You've heard the gripes. Mothers all over are judging each other and stirring up strife just to make themselves feel better. Women are at war with each other over how they parent and using guilt trips to do it. Shame rules the internet and we must put an end to the battles that pit mom against mom and support each other.
Let's face it, it's a common narrative. A catchy cliche. A seemingly obvious truth we can't escape. That's all it is.
It's time to debunk this false premise once and for all. There are no mommy wars. They do not exist. Not in the real world of critical thinking and evidence. In anecdotes? At a baby shower? On the playground by the school? Sure, there you might find a few catty bitches rolling their eyes at you. That's not a mommy war. That's a woman being a bitch. There's a difference.
Are there some fanatics on soapboxes feeding off subculture and fostering divide by perpetuating these myths? Of course. But that's not a mommy war either (we'll tackle the internet is the new town hall myth in a moment).
Let's hit some of the hot topics one by one and show you the data so the next time someone accuses you of being part of the battle that pits mother against mother you can send them this link and invite them over for dinner.
Working Mom V SAHM
Women are divided over whether staying at home or being in the workforce is best for their children. Women in the workforce believe stay at home moms have it easy. Stay at home moms think women who work outside the home are denying the best for their family.
The majority of women are in the workforce either full or part time at one point in the seasons of their child's life:
- "The labor force participation rate of mothers with children under 18 years of age was 69.9 percent in 2013, 74.7 percent for mothers with children 6-17 years of age, and 63.9 percent for mothers with children under 6 years of age, 61.1 percent for mothers with children under 3 years of age, and 57.3 percent for mother of infants (2013 annual averages)." - United States Department of Labor, 2013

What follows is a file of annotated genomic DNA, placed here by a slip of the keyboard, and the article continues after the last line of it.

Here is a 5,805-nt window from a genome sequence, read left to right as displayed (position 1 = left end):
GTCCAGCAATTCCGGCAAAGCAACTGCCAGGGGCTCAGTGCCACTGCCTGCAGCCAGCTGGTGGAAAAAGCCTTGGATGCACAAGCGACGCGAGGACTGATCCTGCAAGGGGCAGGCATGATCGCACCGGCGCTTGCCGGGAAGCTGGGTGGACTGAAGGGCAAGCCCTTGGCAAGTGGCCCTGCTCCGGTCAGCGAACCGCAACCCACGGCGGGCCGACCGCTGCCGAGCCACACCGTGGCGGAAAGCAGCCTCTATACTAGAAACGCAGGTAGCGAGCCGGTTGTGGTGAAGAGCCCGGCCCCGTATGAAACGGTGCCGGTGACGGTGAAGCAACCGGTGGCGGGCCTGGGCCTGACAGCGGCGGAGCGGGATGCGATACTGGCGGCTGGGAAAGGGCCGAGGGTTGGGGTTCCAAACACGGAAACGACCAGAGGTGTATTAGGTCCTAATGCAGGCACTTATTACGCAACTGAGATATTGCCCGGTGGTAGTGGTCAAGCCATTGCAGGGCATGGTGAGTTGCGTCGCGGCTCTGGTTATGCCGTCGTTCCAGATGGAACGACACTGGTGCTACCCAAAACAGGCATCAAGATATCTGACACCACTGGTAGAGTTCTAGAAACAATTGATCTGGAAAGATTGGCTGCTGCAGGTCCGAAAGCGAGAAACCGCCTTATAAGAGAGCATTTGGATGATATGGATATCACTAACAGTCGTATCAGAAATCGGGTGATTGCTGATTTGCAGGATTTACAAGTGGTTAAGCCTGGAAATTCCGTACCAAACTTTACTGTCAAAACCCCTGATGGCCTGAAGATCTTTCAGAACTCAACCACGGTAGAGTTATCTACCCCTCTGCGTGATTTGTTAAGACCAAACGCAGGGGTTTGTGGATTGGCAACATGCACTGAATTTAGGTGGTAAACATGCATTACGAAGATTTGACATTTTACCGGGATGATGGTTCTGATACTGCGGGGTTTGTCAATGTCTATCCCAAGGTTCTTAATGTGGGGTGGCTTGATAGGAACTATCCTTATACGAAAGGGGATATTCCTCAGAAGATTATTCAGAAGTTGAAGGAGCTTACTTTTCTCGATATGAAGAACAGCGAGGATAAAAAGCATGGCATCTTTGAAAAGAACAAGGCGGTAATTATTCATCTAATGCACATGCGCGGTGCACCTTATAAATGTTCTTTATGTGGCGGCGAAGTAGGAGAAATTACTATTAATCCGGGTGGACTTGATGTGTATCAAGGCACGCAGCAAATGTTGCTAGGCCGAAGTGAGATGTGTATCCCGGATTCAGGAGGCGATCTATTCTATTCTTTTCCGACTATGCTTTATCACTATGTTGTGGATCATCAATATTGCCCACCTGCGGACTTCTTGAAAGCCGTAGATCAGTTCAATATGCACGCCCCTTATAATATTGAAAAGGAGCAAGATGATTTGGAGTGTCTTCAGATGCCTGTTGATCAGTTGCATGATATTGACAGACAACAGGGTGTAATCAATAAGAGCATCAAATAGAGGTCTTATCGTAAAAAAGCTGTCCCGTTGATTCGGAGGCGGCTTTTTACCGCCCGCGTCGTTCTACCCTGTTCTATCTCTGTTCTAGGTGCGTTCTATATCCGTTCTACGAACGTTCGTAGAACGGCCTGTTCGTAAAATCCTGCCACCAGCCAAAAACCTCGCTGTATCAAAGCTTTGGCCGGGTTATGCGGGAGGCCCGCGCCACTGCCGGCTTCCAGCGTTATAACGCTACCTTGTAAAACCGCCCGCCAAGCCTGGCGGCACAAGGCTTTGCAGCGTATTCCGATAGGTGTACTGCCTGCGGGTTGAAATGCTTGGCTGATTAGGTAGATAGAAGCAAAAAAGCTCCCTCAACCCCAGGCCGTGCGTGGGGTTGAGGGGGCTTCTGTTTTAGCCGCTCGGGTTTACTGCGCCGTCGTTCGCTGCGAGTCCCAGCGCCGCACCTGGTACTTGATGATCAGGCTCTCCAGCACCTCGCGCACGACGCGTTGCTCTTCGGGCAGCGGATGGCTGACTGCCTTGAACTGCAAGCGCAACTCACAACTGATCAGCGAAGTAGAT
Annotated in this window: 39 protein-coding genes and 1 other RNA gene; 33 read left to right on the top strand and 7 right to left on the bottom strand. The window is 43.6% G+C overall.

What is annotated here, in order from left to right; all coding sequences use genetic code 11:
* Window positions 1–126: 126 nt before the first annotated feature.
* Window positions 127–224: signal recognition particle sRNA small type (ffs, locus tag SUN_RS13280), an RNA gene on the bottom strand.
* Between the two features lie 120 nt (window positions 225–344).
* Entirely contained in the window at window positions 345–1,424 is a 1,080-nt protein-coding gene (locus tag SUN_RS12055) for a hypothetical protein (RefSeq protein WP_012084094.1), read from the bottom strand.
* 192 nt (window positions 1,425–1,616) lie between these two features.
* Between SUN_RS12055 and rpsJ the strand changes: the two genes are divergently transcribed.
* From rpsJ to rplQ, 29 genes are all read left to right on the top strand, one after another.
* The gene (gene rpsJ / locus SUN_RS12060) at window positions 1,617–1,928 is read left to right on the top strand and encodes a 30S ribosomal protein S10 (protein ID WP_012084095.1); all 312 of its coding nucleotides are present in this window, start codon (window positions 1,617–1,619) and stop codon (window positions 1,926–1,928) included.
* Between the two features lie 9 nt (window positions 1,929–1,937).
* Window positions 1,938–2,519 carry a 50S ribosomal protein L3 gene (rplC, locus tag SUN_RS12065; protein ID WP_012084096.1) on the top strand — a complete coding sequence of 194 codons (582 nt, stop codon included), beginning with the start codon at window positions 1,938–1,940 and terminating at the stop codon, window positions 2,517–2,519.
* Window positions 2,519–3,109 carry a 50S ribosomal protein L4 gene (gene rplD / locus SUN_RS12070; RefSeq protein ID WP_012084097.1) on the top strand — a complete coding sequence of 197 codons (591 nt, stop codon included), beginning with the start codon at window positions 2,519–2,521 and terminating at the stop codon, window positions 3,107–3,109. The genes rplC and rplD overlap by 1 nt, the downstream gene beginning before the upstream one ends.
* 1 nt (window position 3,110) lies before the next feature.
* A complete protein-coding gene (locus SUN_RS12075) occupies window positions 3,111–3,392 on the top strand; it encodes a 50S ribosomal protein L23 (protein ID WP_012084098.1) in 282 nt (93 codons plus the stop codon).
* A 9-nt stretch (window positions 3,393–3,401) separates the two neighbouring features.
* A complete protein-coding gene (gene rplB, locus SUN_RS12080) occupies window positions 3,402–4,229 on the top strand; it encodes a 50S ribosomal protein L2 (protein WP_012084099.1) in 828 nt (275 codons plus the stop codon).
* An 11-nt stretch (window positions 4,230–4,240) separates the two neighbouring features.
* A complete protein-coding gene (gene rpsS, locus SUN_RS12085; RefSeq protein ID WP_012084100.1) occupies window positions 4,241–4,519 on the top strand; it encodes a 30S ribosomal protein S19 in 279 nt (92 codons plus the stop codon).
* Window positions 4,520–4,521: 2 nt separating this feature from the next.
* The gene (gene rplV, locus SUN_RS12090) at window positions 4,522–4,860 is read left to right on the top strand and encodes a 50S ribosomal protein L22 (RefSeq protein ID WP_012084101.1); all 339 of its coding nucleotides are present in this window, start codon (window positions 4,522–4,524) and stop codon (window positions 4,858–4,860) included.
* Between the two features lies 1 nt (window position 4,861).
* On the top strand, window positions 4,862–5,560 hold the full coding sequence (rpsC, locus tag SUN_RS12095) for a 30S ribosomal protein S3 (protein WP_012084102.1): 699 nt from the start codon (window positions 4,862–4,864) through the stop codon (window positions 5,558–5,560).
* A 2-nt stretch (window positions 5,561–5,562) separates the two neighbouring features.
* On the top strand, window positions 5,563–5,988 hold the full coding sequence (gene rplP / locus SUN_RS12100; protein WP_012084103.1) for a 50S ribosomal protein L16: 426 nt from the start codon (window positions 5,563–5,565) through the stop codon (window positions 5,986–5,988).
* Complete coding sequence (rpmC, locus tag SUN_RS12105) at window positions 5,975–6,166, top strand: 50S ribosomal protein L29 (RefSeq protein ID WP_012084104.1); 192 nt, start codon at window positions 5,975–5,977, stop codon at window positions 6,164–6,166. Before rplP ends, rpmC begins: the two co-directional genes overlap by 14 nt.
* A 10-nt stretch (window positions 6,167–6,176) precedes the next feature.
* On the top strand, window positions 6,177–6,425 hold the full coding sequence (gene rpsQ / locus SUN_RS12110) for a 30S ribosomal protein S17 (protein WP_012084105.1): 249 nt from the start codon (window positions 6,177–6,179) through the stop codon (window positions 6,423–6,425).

There's a slight increase in the number of women currently staying at home with their children:
- "The share of mothers who do not work outside the home rose to 29% in 2012, up from a modern-era low of 23% in 1999, according to a new Pew Research Center analysis of government data. This rise over the past dozen years represents the reversal of a long-term decline in “stay-at-home” mothers that had persisted for the last three decades of the 20th century" - Pew Research, April 2014
Reasons for this are varied, including the current economic environment. From the same study:
- "The recent rise in stay-at-home motherhood is the flip side of a dip in female labor force participation after decades of growth. The causes are debated, but survey data do not indicate the dip will become a plunge, as most mothers say they would like to work, part time or full time." - Pew Research, April 2014
Did you catch that? Most mothers would like to work either full or part time. Most are also satisfied with the amount of time they stayed home:
- "Mothers who had transitioned to paid work were asked if they had stayed home as long as they wanted, and nearly three-quarters (72%) had stayed home as long as they wanted." - Listening To Mothers III, Child Birth Connection, 2013
But what about this great divide? Where does the general public "side"?
- "Among all adults, only 16% say the ideal situation for a young child is to have a mother who works full time. A plurality of adults (42%) say mothers working part time is ideal, and one-third say it’s best for young children if their mothers do not work at all outside of the home." - Pew Research, March 2013
Most mothers want to be a part of the workforce, are a part of the workforce and want to return to the workforce.